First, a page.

Moses Eugene Malone’s death, at the age of 60 on Sept. 13, 2015, in Norfolk, Va., has robbed the basketball fraternity of one of its most revered and influential players. As the world mourns his passing, “all contracted in one brow of woe,” as Shakespeare wrote in Hamlet, Malone’s achievements shall remain a legacy that is “forever flourishing, forever green” as described in The Earl of Essex: A Tragedy by Henry Jones.
Malone, who died of natural causes in a Norfolk hotel, was born in Petersburg on Mar. 23, 1955. According to the Virginia medical examiner’s office, the three-time NBA MVP’s cause of death was listed as “hypertensive and atherosclerotic cardiovascular disease.” Reports indicate that Kevin Vergara, a friend to the basketball legend and Hall-of-Famer, had earlier in the week heard Malone complain of irregular heartbeat. At the time of his death, he had been penciled in to participate in NBA referee Tony Brothers’ golf tournament for charity.
His funeral was attended by thousands of people at Houston megachurch Lakewood on Sept. 19, 2015. What made the venue a perfect sendoff for Big Mo is that it is the same building where the Houston Rocket played during his time with the team from 1976-1982, when it was called the Summit. It is at this venue that the basketballer’s legacy as the best-ever center began to take root. Having his funeral at the same venue in which he created his legacy was another sign that Malone’s memory will stay “forever green.”
Those who became fans of the NBA after the entry of Dikembe Mutombo might overlook Big Mo’s contribution to basketball. Statistics, however, do not lie, and the star center left indelible numbers on the board. His career, which spanned over two decades, began directly out of high school in the American Basketball Association (ABA), after he reneged on his letter of intent to play at the University of Maryland. He then signed with the Utah Stars as a 19-year-old center, averaging 18 points and 14 rebounds per game, beginning the play that would inspire the nickname, “The Chairman of the Boards.” His agility, ferocious speed and tenacity made him a fierce competitor among the old and experienced players. Malone’s style of play became a legacy that will “forever be green” for any aspiring basketball player.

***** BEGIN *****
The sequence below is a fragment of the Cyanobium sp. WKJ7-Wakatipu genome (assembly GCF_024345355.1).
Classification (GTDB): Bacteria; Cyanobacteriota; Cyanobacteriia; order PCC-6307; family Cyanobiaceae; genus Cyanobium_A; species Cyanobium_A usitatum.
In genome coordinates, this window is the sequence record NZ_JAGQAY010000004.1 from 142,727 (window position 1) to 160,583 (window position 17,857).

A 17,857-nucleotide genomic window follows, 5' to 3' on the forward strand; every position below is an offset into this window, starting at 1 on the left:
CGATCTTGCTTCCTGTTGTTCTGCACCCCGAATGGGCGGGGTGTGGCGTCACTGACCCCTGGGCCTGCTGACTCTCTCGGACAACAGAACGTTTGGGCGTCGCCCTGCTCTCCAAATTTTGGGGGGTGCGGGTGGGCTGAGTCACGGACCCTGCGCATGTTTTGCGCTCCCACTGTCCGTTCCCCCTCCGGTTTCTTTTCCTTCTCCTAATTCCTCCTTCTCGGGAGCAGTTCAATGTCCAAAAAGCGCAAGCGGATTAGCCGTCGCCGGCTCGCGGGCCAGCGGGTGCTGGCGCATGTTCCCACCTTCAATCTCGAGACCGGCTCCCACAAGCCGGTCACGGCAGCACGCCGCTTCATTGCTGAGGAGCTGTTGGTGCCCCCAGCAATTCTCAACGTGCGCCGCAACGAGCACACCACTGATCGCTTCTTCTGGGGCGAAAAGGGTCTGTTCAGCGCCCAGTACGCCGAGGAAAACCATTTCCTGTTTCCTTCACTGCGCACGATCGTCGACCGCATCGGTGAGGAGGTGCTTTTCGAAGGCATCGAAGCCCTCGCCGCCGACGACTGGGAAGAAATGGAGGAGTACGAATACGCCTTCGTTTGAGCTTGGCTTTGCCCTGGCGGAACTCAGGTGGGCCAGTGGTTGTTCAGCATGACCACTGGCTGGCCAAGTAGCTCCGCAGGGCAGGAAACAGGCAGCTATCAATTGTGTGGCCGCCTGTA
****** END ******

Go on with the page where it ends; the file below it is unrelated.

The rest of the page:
His move to the NBA proved to be extremely successful. Malone’s six years with the Houston Rockets, from 1976-1982, came with healthy figures on the board and two MVP awards. In 1979, when he got his first MVP, he averaged 24.8 points and 17.6 rebounds per game. He then took the game to another level when he joined up with Julius Erving with the Philadelphia 76ers and inspired the team to its first championship in 16 years. This performance came with another MVP accolade and a salary of $2 million a year. Some tabloids still insist that he was underpaid, but that is a debate for another day.
Big Mo walked away from the game in 1995 after moving around to a number of teams in the NBA. When he left the game, due to a number of frustrating injuries he suffered while playing for the San Antonio Spurs, Malone was sixth all time in points (29.580) and had 17,834 career rebounds. Just a year after retirement, he was honored as one of the top 50 players in NBA history. In 2001, he was inducted into the Naismith Memorial Basketball Hall of Fame. Malone’s legacy will “forever be green.” In All-Star center Jack Sikma’s words, playing against Malone was impossible. “I was helpless against him. We were all helpless.”
Opinion by Shepherd Mutsvara
ESPN.com: Charles Barkley Eulogizes Moses Malone:’He Treated Me Like a Son’
New York Times: Moses Malone’s Death Explained
SI.com: Moses Malone’s Death Caused By Cardiovascular Disease
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